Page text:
Book Review -- Eleanor & Park
If you're seeking a quick story that will make your heart smile, then Eleanor & Park is an excellent choice. Eleanor and Park, two teenagers who slowly fall in love while sharing a seat on the bus to high school, couldn't be more different. Eleanor is the new girl, with blazing red curls, an odd style of dressing with an emphasis on men's ties and a cool sarcastic tone, all of which serve to mask her terrible home life and deep sense of not being or having enough. Park aims to lay low as much as possible; he's got enough social cred to remain under the radar in terms of bullying, but with his Asian eyes, affinity for comic books and stereotypical karate skills (his dad makes him take lessons), he too knows what it's like to be an outcast.
That's why he lets her sit by him on the bus that first day, when nobody else will. He cringes, wishing she would make herself a little less visible, and worries that his proximity to her will invite unwanted attention from his "cool" friends. As days go by, he notices that she is silently reading his comics over his shoulder, and he finds himself waiting until each morning bus ride to read on, so that she's not left behind. He thinks of ways to talk to her, and notices names of bands doodled on her book cover. "So, you like the Smiths?" He asks one day. "I don't know, I've never heard them," she responds. " (45) The exchange continues until Eleanor confesses, embarrassed, that she doesn't have anything in order to listen to the bands she's heard of. So Park lends her his Walkman, and makes her a mix tape. (A mix tape! Ah, the good ole days.) When Park asks what she thinks of a particular song later that week, she responds, "I just want to break that song into pieces . . . and love them all to death." (59)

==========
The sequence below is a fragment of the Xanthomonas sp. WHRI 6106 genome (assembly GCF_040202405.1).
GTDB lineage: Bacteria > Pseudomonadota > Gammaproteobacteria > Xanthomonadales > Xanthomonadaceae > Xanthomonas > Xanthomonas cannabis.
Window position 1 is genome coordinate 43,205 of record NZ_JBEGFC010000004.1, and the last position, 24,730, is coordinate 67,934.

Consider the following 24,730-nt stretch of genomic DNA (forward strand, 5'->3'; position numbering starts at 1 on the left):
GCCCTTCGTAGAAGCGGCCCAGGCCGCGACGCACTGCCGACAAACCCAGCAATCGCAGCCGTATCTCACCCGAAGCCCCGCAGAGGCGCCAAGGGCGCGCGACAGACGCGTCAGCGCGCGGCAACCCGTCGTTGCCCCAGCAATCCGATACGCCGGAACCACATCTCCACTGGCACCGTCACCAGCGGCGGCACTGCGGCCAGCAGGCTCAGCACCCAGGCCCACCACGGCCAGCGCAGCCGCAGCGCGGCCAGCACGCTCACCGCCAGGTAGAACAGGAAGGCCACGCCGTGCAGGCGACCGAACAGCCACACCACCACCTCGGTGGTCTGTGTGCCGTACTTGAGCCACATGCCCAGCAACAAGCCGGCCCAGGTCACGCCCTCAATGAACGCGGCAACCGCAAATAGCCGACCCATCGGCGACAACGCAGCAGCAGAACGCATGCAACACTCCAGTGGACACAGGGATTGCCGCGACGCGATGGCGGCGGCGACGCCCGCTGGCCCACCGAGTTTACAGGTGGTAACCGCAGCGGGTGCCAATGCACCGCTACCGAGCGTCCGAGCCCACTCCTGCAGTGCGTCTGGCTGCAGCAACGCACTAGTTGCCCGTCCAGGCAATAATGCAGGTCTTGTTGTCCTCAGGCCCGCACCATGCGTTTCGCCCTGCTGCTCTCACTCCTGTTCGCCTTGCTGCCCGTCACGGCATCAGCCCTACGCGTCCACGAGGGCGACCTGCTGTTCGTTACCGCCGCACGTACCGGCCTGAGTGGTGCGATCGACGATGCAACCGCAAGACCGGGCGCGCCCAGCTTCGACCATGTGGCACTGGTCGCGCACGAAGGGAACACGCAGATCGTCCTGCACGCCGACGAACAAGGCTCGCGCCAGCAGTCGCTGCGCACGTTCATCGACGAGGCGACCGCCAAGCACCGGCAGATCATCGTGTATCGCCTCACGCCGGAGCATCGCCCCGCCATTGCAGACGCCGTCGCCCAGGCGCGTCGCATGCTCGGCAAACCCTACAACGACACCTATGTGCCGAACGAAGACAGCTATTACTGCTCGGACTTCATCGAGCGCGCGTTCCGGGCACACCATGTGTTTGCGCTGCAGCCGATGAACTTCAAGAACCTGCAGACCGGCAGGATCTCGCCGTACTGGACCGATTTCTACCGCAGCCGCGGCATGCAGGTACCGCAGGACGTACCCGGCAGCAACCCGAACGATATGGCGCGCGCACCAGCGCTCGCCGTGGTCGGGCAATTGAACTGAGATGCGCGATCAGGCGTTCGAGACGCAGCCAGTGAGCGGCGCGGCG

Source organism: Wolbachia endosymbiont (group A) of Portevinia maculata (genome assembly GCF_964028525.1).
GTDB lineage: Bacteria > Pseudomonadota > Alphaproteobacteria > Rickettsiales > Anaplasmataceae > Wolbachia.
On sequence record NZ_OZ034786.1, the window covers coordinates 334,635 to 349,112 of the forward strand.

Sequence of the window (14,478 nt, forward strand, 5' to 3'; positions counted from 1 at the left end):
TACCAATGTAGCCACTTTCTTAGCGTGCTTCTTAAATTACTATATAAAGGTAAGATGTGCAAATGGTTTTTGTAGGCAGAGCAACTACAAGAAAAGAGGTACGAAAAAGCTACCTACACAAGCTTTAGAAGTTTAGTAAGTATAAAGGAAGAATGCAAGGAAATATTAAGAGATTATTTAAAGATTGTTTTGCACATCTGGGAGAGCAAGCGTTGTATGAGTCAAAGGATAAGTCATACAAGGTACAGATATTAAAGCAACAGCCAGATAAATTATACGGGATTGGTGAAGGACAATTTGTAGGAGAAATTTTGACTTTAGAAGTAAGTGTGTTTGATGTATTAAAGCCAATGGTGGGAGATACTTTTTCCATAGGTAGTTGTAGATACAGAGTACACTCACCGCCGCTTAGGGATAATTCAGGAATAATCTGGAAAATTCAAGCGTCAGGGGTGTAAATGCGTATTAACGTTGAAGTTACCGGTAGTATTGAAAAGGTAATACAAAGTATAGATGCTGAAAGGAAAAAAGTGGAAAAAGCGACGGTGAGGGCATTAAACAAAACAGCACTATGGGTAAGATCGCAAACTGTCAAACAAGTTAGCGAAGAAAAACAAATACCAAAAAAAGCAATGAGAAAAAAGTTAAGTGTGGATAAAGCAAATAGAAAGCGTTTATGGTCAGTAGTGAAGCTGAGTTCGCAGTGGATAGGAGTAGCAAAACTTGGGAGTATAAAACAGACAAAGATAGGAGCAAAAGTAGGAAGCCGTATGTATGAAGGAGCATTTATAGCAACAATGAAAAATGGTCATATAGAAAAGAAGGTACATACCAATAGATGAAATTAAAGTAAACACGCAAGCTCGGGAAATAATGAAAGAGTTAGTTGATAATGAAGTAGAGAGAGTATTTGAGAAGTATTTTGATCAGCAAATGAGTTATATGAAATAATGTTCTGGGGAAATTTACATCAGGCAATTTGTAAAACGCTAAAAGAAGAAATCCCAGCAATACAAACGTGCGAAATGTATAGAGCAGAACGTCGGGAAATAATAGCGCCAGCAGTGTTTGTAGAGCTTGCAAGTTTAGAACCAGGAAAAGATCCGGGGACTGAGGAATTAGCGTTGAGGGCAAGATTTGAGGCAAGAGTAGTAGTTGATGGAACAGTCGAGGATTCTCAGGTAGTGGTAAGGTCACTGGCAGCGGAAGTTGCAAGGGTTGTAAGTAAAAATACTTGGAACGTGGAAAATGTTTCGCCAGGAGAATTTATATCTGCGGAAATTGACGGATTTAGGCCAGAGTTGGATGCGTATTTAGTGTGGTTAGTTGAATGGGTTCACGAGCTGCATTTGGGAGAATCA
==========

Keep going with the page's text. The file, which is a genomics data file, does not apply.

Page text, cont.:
Eleanor & Park fully encapsulates what it means to be young and in love: how carefully it happens, what boys versus girls notice about one another, the tyranny of high school upon one's search for identity, family expectations, lust and loss. These two kids fall for each other, hard, and that experience will stay with them regardless of the outcome of their relationship. Eleanor says, "I don't think I even breathe when we're not together . . . Which means, when I see you . . . it's been like sixty hours since I've taken a breath. . . All I do when we're apart is think about you, and all I do when we're together is panic. Because every second feels so important. And because I'm so out of control, I can't help myself. I'm not even mine anymore, I'm yours, and what if you decide that you don't want me? How could you want me like I want you?" (111) She's being dramatic because first loves are dramatic; that's why they feel so powerful, complex and long-lasting. Rowell completely understands that concept, and articulates it in a funny, honest, sweet way with realistic subplots along the way.